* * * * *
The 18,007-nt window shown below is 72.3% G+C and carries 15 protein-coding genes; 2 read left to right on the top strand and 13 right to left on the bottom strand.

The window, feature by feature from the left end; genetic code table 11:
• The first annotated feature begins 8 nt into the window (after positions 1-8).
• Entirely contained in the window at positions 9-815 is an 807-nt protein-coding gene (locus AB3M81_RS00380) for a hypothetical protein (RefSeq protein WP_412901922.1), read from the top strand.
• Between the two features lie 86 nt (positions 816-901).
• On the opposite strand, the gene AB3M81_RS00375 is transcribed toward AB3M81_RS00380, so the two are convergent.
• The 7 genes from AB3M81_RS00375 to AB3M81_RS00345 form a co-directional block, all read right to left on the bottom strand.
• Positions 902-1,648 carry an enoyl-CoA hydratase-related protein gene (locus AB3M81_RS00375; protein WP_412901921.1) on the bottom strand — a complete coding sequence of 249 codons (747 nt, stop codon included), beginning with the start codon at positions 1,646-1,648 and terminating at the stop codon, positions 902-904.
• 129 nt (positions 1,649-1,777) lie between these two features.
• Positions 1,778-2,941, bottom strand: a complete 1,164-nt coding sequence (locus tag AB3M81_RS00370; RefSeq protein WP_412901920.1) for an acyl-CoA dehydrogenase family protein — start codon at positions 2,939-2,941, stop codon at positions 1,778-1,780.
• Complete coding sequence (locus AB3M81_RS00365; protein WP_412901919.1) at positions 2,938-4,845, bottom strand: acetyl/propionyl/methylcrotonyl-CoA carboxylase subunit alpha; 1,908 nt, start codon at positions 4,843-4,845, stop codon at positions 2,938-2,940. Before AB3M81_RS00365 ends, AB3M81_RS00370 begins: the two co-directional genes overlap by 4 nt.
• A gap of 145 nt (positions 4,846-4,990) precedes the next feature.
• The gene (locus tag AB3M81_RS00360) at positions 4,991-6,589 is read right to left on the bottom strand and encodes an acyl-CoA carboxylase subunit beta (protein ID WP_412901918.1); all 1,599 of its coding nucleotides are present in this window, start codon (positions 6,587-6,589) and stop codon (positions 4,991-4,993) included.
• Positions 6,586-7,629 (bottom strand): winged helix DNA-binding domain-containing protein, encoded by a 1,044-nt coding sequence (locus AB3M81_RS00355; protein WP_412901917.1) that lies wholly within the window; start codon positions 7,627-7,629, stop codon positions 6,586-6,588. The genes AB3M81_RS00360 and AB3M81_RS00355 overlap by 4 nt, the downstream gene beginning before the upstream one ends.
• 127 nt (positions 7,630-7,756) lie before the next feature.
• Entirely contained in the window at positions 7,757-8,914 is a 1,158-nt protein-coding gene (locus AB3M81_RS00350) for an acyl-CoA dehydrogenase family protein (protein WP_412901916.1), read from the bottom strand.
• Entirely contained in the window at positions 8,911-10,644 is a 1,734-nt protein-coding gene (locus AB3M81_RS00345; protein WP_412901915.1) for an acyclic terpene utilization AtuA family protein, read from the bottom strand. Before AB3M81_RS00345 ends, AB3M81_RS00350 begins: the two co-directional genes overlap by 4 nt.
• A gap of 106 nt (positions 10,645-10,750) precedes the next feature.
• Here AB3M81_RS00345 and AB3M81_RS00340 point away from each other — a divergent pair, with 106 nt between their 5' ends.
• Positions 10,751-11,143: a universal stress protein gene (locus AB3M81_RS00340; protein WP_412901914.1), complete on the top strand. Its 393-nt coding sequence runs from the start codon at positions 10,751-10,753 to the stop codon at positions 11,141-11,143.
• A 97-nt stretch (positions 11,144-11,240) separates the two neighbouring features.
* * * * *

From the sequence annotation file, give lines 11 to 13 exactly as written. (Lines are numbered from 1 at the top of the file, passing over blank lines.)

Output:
• Complete coding sequence (locus AB3M81_RS00365; protein WP_412901919.1) at positions 2,938-4,845, bottom strand: acetyl/propionyl/methylcrotonyl-CoA carboxylase subunit alpha; 1,908 nt, start codon at positions 4,843-4,845, stop codon at positions 2,938-2,940. Before AB3M81_RS00365 ends, AB3M81_RS00370 begins: the two co-directional genes overlap by 4 nt.
• A gap of 145 nt (positions 4,846-4,990) precedes the next feature.
• The gene (locus tag AB3M81_RS00360) at positions 4,991-6,589 is read right to left on the bottom strand and encodes an acyl-CoA carboxylase subunit beta (protein ID WP_412901918.1); all 1,599 of its coding nucleotides are present in this window, start codon (positions 6,587-6,589) and stop codon (positions 4,991-4,993) included.